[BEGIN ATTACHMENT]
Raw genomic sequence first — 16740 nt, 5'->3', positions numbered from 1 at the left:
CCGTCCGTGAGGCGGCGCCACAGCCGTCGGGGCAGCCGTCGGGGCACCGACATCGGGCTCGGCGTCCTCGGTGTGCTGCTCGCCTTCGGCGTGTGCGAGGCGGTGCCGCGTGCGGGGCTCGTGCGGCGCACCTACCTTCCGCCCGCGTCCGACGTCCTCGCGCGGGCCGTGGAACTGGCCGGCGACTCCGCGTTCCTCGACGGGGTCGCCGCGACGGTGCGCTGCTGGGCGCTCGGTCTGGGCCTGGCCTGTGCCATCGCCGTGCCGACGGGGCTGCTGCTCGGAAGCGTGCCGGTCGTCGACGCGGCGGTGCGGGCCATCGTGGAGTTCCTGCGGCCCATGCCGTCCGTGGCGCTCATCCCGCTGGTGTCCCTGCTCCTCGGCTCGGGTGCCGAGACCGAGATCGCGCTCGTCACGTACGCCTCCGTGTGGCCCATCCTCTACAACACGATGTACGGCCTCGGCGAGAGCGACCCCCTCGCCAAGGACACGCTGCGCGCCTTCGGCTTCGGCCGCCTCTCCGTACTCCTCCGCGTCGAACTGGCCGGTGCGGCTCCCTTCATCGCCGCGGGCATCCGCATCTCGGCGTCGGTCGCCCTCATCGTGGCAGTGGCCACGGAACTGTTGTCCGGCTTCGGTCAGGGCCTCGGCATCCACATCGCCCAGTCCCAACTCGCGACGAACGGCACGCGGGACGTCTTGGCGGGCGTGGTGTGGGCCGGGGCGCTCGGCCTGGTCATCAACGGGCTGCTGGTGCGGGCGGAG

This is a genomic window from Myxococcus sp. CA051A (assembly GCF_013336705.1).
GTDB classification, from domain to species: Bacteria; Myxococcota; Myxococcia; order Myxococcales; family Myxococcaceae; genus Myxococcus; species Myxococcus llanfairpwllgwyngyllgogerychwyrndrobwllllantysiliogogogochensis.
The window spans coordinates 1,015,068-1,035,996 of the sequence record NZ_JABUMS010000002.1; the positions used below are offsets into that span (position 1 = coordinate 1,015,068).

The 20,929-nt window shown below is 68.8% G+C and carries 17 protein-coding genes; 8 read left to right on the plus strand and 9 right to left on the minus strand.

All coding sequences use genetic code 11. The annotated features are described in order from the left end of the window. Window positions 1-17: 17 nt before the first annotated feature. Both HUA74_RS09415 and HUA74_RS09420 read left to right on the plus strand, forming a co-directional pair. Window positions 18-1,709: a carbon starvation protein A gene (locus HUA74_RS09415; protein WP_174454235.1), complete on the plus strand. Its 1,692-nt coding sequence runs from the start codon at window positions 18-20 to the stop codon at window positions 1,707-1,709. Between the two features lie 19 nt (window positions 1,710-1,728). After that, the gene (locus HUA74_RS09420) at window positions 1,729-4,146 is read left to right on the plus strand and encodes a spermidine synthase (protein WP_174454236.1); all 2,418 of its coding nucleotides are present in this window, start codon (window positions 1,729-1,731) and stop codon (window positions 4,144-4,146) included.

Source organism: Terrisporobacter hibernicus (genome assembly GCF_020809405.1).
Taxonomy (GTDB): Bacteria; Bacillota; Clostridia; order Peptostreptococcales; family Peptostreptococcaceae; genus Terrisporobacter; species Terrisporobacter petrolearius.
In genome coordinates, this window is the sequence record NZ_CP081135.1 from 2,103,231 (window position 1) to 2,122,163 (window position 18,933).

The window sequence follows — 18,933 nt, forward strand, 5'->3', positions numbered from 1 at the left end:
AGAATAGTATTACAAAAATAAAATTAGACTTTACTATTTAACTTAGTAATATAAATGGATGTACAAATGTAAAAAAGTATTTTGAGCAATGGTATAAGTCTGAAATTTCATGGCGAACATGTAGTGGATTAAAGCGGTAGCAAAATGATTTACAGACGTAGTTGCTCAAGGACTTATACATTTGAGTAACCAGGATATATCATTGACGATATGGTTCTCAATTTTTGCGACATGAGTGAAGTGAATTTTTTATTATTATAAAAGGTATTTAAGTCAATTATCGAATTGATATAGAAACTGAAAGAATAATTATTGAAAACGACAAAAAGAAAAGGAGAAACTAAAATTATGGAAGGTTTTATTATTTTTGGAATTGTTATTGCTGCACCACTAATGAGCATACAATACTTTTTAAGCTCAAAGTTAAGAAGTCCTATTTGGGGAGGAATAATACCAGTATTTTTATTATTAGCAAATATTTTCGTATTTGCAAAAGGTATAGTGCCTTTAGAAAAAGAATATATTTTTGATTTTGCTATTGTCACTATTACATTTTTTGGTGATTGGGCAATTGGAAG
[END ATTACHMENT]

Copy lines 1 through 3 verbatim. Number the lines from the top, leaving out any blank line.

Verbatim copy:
Raw genomic sequence first — 16740 nt, 5'->3', positions numbered from 1 at the left:
CCGTCCGTGAGGCGGCGCCACAGCCGTCGGGGCAGCCGTCGGGGCACCGACATCGGGCTCGGCGTCCTCGGTGTGCTGCTCGCCTTCGGCGTGTGCGAGGCGGTGCCGCGTGCGGGGCTCGTGCGGCGCACCTACCTTCCGCCCGCGTCCGACGTCCTCGCGCGGGCCGTGGAACTGGCCGGCGACTCCGCGTTCCTCGACGGGGTCGCCGCGACGGTGCGCTGCTGGGCGCTCGGTCTGGGCCTGGCCTGTGCCATCGCCGTGCCGACGGGGCTGCTGCTCGGAAGCGTGCCGGTCGTCGACGCGGCGGTGCGGGCCATCGTGGAGTTCCTGCGGCCCATGCCGTCCGTGGCGCTCATCCCGCTGGTGTCCCTGCTCCTCGGCTCGGGTGCCGAGACCGAGATCGCGCTCGTCACGTACGCCTCCGTGTGGCCCATCCTCTACAACACGATGTACGGCCTCGGCGAGAGCGACCCCCTCGCCAAGGACACGCTGCGCGCCTTCGGCTTCGGCCGCCTCTCCGTACTCCTCCGCGTCGAACTGGCCGGTGCGGCTCCCTTCATCGCCGCGGGCATCCGCATCTCGGCGTCGGTCGCCCTCATCGTGGCAGTGGCCACGGAACTGTTGTCCGGCTTCGGTCAGGGCCTCGGCATCCACATCGCCCAGTCCCAACTCGCGACGAACGGCACGCGGGACGTCTTGGCGGGCGTGGTGTGGGCCGGGGCGCTCGGCCTGGTCATCAACGGGCTGCTGGTGCGGGCGGAG

This is a genomic window from Myxococcus sp. CA051A (assembly GCF_013336705.1).